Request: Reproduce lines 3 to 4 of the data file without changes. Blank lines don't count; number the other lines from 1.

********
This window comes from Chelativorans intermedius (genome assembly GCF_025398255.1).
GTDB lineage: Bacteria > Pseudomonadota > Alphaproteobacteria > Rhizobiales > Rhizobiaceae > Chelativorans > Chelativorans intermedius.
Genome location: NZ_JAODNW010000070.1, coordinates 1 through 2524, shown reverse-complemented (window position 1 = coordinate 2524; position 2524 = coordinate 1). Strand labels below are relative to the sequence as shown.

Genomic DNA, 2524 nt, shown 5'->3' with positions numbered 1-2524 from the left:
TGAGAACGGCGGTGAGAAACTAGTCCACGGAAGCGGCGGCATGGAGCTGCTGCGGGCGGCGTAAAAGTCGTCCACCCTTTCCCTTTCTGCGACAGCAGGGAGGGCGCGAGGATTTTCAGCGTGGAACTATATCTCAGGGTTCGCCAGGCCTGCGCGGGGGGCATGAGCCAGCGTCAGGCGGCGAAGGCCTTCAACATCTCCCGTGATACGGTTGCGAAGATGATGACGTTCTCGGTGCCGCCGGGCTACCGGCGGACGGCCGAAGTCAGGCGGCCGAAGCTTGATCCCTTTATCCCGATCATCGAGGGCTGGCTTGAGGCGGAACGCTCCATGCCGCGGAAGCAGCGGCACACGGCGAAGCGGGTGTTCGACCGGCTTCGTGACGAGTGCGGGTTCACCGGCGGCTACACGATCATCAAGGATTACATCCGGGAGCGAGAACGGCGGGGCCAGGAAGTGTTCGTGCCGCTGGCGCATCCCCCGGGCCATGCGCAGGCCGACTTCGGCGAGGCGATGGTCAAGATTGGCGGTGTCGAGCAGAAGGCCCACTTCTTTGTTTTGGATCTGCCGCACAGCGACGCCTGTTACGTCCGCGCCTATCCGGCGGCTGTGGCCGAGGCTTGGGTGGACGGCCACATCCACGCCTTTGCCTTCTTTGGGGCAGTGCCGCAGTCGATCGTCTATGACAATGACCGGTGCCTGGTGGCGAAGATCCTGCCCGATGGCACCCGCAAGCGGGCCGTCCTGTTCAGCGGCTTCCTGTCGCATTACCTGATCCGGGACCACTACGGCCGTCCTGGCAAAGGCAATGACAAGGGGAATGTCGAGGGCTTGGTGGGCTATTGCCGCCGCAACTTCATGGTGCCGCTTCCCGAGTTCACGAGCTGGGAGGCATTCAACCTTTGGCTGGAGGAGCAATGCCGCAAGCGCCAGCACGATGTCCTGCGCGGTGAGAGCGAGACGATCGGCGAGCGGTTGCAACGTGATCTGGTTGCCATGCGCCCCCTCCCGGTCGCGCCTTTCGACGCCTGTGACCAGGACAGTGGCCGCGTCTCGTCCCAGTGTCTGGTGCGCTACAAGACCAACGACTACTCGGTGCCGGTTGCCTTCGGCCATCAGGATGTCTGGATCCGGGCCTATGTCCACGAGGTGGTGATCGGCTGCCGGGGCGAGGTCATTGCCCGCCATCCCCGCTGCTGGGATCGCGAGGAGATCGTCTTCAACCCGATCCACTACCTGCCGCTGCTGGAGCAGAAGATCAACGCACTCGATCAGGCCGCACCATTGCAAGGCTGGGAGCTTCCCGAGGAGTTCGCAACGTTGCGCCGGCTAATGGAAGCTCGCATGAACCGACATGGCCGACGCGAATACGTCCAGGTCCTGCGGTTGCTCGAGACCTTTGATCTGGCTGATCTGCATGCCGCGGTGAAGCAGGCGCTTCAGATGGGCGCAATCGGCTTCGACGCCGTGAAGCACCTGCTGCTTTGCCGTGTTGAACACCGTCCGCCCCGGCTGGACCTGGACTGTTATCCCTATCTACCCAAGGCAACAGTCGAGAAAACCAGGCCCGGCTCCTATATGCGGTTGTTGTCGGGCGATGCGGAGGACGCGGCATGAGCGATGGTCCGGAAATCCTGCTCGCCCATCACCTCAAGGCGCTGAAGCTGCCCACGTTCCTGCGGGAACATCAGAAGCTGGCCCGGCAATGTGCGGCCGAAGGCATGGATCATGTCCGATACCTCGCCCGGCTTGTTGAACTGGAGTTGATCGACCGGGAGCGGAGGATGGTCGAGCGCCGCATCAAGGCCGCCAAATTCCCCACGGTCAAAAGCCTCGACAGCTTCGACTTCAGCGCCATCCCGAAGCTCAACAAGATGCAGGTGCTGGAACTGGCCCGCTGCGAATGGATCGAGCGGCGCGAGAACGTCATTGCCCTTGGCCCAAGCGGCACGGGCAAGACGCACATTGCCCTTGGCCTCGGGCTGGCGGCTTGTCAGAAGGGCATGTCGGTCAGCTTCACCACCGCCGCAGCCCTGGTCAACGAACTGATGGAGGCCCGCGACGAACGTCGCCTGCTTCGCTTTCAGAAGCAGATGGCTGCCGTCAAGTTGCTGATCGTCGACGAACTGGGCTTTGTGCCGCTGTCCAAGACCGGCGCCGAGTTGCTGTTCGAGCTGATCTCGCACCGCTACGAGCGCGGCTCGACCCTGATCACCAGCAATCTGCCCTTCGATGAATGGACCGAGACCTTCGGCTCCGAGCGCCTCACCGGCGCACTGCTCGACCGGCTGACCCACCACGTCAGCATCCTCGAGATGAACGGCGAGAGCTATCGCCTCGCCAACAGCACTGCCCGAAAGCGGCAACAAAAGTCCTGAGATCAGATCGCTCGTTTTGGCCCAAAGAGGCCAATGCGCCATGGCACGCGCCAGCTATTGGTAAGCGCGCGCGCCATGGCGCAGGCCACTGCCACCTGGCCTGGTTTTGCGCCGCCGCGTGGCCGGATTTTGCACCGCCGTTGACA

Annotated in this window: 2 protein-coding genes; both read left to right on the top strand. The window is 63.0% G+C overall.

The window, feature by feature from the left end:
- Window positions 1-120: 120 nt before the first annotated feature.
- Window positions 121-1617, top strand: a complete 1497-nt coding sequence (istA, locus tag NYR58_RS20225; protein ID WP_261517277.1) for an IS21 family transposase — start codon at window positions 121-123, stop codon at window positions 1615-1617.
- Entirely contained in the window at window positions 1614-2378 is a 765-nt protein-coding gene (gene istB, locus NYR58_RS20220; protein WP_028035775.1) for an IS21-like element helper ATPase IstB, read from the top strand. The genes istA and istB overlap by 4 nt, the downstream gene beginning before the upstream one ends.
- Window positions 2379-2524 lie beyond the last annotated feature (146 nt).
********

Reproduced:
Genome location: NZ_JAODNW010000070.1, coordinates 1 through 2524, shown reverse-complemented (window position 1 = coordinate 2524; position 2524 = coordinate 1). Strand labels below are relative to the sequence as shown.

Genomic DNA, 2524 nt, shown 5'->3' with positions numbered 1-2524 from the left: